Facebook, Twitter imposters may be outlaws in Calif.

Legislature OKs bill that would make using another's identity online a misdemeanor

Gov. Arnold Schwarzenegger's signature on a bill passed by state legislators last month would make it illegal to impersonate someone on Facebook or Twitter there.

Senate Bill 1411 [ download PDF ] would make maliciously impersonating someone else online a misdemeanor. Calif. State Sen. Joe Simitian, who authored the bill, said it focuses on stopping the misuse of e-mail and social networking.

"In the age of the Internet, pretending to be someone else is as easy as using their name to create a new email account," said Simitian, in a recent statement. "When that is done to cause harm, folks need a law on the books they can turn to." In 2009, for example, someone falsely created a Twitter account under the Dalai Lama's [http://blog.twitter.com/2009/02/lesson-in-nothingness.html ] name. However, it was only discovered to be an impersonation and pulled after it had gained 20,000 followers. Professional basketball player Shaquille O'Neal also was impersonated on Twitter in 2009. The bill under consideration in California, though, isn't based solely on the impersonation. The bill specifies that the impersonation must be done with the intent to harm, intimidate, threaten or defraud another person. And that, according to Dan Olds, an analyst with The Gabriel Consulting Group, could take a lot of the teeth out of this if it becomes a law. "I think a weakness in the California law is the requirement to show intent to harm, intimidate, threaten or defraud another person," said Olds. "It's damn hard to prove intent and, even if the motivations behind the impersonation aren't malicious, there could still be quite a bit of damage done to the reputation of the person being impersonated." If the part about showing intent was taken out of the bill, it would make for a stronger law, Olds noted. "In my mind, if you impersonate another living or dead person in a substantive way, then you're wrong and by the very act of trying to take on someone else's persona you prove bad intent," he added. "While some may say the law is complete crap, I disagree. I think it's only somewhat crappy, due to the loophole for intent... However, the bill does give victims more ability to sue for compensation, which is a good thing." If the bill passes, California won't be the first state to take this step. New York and Texas have made online impersonation against the law.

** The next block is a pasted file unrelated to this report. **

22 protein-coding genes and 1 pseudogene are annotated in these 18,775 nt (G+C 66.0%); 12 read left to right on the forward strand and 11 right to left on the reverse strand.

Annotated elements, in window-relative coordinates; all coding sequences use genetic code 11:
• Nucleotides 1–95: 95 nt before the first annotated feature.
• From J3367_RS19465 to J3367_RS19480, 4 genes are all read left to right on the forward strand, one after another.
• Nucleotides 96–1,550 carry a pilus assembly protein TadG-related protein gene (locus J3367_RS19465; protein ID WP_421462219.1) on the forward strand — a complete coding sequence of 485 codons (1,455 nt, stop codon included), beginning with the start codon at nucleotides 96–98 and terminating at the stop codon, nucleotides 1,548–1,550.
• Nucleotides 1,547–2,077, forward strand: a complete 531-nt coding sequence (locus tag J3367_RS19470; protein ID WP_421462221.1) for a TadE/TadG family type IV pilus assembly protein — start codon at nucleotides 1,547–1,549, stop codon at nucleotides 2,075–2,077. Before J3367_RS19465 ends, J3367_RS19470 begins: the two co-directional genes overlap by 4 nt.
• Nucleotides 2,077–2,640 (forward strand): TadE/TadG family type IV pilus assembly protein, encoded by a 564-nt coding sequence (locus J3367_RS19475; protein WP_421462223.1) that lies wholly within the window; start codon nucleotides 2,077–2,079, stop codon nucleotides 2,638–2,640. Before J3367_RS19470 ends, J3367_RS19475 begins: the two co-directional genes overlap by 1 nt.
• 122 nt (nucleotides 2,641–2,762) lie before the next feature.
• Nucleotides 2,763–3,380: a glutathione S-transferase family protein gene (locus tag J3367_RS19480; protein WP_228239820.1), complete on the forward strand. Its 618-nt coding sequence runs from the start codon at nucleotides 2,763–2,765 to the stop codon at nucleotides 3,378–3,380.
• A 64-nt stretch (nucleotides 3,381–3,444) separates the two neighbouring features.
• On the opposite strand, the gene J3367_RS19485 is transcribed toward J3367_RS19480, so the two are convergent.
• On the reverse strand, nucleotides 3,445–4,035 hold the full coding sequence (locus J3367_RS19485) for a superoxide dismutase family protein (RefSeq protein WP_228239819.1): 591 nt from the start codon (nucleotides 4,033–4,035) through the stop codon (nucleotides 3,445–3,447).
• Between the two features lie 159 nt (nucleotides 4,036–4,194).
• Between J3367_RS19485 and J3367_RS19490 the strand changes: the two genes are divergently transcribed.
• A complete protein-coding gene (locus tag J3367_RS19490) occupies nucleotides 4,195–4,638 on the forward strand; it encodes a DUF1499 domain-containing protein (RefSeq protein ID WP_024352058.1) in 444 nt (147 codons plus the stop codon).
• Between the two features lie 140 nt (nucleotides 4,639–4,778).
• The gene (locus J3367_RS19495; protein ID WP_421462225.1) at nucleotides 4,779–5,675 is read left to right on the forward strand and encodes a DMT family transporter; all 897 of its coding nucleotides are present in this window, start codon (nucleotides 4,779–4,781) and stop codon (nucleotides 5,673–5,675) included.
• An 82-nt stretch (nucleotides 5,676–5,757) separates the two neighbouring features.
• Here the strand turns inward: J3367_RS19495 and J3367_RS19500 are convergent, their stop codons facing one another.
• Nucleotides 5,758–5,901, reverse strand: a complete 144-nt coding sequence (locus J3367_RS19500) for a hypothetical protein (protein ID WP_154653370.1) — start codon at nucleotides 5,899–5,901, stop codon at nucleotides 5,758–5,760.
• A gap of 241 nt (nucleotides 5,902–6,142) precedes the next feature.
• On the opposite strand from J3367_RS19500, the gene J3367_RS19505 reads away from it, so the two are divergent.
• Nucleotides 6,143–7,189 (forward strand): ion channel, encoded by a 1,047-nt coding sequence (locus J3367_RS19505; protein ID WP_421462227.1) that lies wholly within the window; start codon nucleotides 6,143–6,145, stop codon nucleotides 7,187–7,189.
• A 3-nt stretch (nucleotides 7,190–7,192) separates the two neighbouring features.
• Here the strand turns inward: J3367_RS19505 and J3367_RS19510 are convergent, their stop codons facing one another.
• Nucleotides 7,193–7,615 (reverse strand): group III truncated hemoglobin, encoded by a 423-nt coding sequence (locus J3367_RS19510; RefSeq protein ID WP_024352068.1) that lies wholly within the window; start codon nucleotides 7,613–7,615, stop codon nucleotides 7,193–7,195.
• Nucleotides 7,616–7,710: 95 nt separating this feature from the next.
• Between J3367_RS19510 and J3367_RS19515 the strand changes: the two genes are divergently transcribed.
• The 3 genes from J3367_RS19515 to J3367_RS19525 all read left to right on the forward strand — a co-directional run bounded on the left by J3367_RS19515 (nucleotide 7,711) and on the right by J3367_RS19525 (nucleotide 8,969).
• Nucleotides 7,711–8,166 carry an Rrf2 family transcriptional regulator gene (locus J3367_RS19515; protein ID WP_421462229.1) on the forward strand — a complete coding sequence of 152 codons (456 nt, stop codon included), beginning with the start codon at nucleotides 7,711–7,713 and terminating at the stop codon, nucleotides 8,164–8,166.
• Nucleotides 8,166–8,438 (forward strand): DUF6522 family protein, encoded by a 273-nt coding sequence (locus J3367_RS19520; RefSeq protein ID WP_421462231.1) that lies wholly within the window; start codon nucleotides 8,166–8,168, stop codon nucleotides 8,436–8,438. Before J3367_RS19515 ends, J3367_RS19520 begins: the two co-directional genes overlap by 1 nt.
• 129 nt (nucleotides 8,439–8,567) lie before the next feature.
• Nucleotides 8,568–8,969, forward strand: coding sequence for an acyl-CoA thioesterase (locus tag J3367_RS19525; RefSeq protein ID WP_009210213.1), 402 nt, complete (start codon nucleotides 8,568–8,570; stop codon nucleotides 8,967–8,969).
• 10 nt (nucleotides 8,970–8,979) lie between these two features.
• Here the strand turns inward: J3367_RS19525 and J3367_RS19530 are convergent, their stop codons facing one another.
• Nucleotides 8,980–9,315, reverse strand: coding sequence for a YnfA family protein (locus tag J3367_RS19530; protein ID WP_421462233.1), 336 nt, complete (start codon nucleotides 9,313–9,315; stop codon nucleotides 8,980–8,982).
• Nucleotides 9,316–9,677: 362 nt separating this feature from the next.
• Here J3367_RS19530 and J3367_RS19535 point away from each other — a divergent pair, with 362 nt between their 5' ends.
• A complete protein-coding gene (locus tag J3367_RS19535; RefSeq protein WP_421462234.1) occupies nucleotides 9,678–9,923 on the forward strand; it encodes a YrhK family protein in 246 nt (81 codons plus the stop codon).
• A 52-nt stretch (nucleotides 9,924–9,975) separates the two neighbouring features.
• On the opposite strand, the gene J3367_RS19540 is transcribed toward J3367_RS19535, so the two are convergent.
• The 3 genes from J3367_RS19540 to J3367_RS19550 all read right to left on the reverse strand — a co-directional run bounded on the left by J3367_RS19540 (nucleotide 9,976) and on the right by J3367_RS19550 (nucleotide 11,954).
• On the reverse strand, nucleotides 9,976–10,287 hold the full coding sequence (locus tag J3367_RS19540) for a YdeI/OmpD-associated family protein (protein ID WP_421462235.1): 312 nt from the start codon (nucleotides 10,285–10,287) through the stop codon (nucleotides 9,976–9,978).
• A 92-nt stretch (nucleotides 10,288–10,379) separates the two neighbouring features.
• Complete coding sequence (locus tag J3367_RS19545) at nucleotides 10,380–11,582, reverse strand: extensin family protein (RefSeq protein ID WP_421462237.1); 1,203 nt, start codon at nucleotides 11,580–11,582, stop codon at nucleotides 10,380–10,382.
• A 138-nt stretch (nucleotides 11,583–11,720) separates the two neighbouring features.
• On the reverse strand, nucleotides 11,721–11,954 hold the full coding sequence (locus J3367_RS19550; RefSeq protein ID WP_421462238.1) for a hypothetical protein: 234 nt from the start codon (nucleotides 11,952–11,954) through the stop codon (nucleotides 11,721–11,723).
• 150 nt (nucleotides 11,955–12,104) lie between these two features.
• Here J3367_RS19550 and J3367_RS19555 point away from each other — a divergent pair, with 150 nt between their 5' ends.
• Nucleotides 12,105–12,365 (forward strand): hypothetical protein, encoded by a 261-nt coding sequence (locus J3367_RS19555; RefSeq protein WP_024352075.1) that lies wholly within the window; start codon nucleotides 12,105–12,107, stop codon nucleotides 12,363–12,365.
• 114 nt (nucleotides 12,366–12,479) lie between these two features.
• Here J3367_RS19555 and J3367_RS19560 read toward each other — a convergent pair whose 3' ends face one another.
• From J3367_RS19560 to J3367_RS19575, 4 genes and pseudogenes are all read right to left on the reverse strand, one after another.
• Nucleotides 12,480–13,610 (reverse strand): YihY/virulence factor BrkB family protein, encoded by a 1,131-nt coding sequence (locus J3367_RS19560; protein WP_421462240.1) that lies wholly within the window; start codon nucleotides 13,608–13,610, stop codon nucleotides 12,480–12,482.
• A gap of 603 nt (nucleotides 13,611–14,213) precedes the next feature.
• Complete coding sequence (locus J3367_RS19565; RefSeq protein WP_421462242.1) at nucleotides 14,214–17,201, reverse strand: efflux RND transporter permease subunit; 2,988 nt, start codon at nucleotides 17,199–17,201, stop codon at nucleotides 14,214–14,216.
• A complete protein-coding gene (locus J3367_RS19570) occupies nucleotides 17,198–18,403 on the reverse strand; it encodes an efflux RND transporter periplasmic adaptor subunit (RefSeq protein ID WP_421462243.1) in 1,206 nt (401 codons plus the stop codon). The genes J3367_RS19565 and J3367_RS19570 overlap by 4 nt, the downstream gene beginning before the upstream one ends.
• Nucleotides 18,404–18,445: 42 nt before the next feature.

Sharon Gaudin covers the Internet and Web 2.0, emerging technologies, and desktop and laptop chips for Computerworld. Follow Sharon on Twitter at @sgaudin or subscribe to Sharon's RSS feed . Her e-mail address is sgaudin@computerworld.com .

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Sharon Gaudin

Computerworld (US)
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